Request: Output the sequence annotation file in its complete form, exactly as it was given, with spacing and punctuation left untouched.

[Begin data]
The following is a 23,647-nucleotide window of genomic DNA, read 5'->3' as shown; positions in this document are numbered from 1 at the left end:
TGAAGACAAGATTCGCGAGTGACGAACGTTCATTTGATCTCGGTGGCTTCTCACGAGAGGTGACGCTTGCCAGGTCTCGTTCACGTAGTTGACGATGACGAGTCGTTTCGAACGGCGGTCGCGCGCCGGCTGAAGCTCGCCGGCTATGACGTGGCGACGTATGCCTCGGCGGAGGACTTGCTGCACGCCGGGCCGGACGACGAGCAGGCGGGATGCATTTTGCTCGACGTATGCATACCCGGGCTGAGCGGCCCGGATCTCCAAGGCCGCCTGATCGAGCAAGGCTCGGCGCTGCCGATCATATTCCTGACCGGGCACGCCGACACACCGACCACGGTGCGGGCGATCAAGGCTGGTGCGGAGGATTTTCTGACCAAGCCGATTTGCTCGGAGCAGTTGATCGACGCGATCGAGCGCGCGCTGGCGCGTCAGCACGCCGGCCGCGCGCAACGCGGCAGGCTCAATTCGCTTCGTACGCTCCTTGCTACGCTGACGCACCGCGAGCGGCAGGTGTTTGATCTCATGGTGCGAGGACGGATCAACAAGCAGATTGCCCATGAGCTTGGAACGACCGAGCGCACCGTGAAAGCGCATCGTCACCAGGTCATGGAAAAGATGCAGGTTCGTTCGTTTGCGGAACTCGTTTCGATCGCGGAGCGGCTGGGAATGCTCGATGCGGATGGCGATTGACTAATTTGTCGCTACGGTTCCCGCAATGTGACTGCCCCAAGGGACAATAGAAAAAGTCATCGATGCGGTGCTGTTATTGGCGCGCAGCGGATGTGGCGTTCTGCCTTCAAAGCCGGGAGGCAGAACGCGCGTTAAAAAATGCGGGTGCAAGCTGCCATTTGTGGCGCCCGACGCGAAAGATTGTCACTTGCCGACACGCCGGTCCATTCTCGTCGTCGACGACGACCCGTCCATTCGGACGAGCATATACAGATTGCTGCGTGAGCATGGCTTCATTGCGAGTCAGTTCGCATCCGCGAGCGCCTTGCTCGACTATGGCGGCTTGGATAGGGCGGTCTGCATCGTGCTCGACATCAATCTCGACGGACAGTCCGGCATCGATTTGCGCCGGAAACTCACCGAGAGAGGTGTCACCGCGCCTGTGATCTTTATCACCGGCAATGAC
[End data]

The following is a 23,647-nucleotide window of genomic DNA, read 5'->3' as shown; positions in this document are numbered from 1 at the left end:
TGAAGACAAGATTCGCGAGTGACGAACGTTCATTTGATCTCGGTGGCTTCTCACGAGAGGTGACGCTTGCCAGGTCTCGTTCACGTAGTTGACGATGACGAGTCGTTTCGAACGGCGGTCGCGCGCCGGCTGAAGCTCGCCGGCTATGACGTGGCGACGTATGCCTCGGCGGAGGACTTGCTGCACGCCGGGCCGGACGACGAGCAGGCGGGATGCATTTTGCTCGACGTATGCATACCCGGGCTGAGCGGCCCGGATCTCCAAGGCCGCCTGATCGAGCAAGGCTCGGCGCTGCCGATCATATTCCTGACCGGGCACGCCGACACACCGACCACGGTGCGGGCGATCAAGGCTGGTGCGGAGGATTTTCTGACCAAGCCGATTTGCTCGGAGCAGTTGATCGACGCGATCGAGCGCGCGCTGGCGCGTCAGCACGCCGGCCGCGCGCAACGCGGCAGGCTCAATTCGCTTCGTACGCTCCTTGCTACGCTGACGCACCGCGAGCGGCAGGTGTTTGATCTCATGGTGCGAGGACGGATCAACAAGCAGATTGCCCATGAGCTTGGAACGACCGAGCGCACCGTGAAAGCGCATCGTCACCAGGTCATGGAAAAGATGCAGGTTCGTTCGTTTGCGGAACTCGTTTCGATCGCGGAGCGGCTGGGAATGCTCGATGCGGATGGCGATTGACTAATTTGTCGCTACGGTTCCCGCAATGTGACTGCCCCAAGGGACAATAGAAAAAGTCATCGATGCGGTGCTGTTATTGGCGCGCAGCGGATGTGGCGTTCTGCCTTCAAAGCCGGGAGGCAGAACGCGCGTTAAAAAATGCGGGTGCAAGCTGCCATTTGTGGCGCCCGACGCGAAAGATTGTCACTTGCCGACACGCCGGTCCATTCTCGTCGTCGACGACGACCCGTCCATTCGGACGAGCATATACAGATTGCTGCGTGAGCATGGCTTCATTGCGAGTCAGTTCGCATCCGCGAGCGCCTTGCTCGACTATGGCGGCTTGGATAGGGCGGTCTGCATCGTGCTCGACATCAATCTCGACGGACAGTCCGGCATCGATTTGCGCCGGAAACTCACCGAGAGAGGTGTCACCGCGCCTGTGATCTTTATCACCGGCAATGAC